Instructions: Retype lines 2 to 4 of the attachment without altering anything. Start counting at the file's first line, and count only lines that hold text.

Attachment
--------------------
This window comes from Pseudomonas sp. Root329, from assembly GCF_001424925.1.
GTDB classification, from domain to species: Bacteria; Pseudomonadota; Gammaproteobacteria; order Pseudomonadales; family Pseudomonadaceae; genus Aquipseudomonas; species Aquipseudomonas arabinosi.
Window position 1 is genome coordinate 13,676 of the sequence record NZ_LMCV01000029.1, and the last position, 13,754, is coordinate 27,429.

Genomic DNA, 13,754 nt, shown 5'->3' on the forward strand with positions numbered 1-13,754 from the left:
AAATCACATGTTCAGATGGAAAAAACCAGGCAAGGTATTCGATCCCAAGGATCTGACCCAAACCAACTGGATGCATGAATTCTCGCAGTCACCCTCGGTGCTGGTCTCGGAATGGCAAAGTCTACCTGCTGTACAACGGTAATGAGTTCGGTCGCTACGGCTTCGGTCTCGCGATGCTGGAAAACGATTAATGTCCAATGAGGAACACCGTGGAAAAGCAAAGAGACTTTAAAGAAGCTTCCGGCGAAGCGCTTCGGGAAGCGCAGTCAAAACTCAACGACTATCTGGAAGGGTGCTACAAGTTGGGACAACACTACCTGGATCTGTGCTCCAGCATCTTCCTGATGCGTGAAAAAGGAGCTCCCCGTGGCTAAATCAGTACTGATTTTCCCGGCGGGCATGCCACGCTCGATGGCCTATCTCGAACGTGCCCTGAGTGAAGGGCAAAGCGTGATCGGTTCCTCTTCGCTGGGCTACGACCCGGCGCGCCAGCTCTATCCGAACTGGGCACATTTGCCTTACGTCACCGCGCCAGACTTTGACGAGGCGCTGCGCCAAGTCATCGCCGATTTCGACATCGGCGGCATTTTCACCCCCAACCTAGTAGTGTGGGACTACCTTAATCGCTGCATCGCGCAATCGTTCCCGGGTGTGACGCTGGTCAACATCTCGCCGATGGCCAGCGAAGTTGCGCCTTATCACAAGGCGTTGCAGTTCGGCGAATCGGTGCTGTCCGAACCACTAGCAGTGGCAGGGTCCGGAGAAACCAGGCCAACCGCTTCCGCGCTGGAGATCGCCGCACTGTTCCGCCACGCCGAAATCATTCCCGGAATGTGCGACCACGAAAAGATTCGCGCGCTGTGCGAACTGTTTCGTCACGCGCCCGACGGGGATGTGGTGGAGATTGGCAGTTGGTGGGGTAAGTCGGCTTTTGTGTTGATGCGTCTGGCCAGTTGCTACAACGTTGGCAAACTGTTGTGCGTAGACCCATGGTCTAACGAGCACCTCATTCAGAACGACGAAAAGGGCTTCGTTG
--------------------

GTDB classification, from domain to species: Bacteria; Pseudomonadota; Gammaproteobacteria; order Pseudomonadales; family Pseudomonadaceae; genus Aquipseudomonas; species Aquipseudomonas arabinosi.
Window position 1 is genome coordinate 13,676 of the sequence record NZ_LMCV01000029.1, and the last position, 13,754, is coordinate 27,429.

Genomic DNA, 13,754 nt, shown 5'->3' on the forward strand with positions numbered 1-13,754 from the left: